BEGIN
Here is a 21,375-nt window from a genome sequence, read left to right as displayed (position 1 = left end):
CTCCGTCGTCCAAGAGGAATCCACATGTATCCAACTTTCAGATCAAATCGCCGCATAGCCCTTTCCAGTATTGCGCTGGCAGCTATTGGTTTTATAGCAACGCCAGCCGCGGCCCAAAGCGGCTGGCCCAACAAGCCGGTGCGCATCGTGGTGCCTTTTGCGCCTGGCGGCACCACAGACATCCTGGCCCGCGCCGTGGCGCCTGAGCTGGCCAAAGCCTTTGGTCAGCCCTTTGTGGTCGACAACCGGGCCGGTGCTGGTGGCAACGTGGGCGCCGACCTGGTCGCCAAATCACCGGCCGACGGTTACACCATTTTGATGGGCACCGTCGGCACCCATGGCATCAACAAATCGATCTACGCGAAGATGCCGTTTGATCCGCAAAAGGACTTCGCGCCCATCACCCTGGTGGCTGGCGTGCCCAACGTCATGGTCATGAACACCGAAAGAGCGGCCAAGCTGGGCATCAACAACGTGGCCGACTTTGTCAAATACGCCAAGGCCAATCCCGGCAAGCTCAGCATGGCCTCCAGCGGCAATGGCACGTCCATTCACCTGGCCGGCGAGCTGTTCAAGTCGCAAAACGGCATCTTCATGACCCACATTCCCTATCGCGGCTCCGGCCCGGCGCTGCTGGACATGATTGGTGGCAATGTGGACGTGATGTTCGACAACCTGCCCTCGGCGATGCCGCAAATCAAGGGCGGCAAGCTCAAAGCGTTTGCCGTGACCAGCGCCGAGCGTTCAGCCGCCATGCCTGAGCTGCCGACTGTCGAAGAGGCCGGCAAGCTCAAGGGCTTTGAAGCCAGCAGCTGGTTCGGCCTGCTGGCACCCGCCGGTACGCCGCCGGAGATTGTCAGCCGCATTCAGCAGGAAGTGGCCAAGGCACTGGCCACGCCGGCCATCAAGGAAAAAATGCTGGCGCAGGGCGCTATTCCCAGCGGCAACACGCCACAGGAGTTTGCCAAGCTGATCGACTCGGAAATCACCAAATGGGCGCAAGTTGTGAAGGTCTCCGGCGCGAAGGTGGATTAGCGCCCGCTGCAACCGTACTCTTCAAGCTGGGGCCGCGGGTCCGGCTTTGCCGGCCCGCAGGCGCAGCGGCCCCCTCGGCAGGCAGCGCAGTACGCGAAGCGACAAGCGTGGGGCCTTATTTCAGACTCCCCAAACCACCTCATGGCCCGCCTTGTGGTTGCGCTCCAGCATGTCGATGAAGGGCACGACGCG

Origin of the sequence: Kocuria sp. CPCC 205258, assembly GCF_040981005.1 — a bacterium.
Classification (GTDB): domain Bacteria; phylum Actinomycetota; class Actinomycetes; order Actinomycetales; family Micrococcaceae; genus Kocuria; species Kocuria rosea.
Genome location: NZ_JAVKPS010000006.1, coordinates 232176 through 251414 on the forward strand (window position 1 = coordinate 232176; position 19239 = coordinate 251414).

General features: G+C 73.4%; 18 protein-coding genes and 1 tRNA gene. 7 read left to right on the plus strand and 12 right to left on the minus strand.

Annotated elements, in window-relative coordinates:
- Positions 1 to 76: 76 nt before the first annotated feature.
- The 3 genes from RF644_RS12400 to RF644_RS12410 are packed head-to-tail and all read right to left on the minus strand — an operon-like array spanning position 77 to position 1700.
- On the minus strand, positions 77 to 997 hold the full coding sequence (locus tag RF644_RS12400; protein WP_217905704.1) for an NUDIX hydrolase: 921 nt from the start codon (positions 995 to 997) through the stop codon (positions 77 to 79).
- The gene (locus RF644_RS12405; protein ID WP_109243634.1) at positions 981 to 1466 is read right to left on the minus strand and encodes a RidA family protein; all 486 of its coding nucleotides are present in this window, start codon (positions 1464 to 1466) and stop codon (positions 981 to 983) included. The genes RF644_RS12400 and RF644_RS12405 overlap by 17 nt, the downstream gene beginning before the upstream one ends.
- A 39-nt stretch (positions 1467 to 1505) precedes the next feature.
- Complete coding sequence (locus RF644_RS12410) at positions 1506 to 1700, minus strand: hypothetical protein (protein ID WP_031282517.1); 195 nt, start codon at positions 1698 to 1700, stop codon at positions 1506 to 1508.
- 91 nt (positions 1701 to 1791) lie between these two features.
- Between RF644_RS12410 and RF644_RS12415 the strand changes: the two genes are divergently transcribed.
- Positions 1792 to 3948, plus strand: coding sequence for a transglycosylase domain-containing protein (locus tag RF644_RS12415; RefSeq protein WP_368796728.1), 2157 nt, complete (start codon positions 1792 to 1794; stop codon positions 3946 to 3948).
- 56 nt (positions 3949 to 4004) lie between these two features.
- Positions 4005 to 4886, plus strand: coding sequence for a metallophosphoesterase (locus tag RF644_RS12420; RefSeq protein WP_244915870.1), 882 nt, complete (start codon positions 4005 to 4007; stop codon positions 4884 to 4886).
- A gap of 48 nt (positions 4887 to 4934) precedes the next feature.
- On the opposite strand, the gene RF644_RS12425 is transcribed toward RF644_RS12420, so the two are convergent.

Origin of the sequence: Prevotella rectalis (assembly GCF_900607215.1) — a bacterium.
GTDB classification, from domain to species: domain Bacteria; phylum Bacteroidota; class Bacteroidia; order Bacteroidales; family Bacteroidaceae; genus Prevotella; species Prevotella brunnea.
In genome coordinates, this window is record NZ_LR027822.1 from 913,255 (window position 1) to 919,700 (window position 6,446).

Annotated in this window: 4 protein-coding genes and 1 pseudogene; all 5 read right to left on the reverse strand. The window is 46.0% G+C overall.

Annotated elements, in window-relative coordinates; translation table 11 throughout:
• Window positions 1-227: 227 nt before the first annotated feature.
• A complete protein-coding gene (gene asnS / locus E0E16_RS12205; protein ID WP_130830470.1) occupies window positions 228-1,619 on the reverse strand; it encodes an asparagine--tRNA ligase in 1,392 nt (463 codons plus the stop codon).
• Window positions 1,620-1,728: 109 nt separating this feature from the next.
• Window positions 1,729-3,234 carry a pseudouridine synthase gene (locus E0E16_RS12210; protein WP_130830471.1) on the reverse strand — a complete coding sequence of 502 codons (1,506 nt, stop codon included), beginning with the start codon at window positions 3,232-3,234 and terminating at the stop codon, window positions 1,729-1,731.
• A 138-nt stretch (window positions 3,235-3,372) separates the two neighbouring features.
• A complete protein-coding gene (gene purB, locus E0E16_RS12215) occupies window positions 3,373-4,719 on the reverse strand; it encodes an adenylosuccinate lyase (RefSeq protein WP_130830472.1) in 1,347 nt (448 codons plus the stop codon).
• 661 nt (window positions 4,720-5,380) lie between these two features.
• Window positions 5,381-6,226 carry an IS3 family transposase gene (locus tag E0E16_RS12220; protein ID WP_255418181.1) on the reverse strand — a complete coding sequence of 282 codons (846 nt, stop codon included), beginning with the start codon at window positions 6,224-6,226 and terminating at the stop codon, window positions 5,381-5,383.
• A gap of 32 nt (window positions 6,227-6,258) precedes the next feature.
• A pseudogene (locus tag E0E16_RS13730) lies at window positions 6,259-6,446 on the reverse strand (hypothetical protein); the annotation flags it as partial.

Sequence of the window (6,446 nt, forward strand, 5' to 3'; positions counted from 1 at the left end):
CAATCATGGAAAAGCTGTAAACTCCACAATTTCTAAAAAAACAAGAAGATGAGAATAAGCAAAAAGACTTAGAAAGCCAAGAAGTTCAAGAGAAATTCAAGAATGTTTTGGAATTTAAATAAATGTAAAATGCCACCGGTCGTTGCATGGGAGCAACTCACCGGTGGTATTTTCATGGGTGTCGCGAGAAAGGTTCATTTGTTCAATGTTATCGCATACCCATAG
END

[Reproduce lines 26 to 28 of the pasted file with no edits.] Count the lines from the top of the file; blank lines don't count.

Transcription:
• Window positions 1-227: 227 nt before the first annotated feature.
• A complete protein-coding gene (gene asnS / locus E0E16_RS12205; protein ID WP_130830470.1) occupies window positions 228-1,619 on the reverse strand; it encodes an asparagine--tRNA ligase in 1,392 nt (463 codons plus the stop codon).
• Window positions 1,620-1,728: 109 nt separating this feature from the next.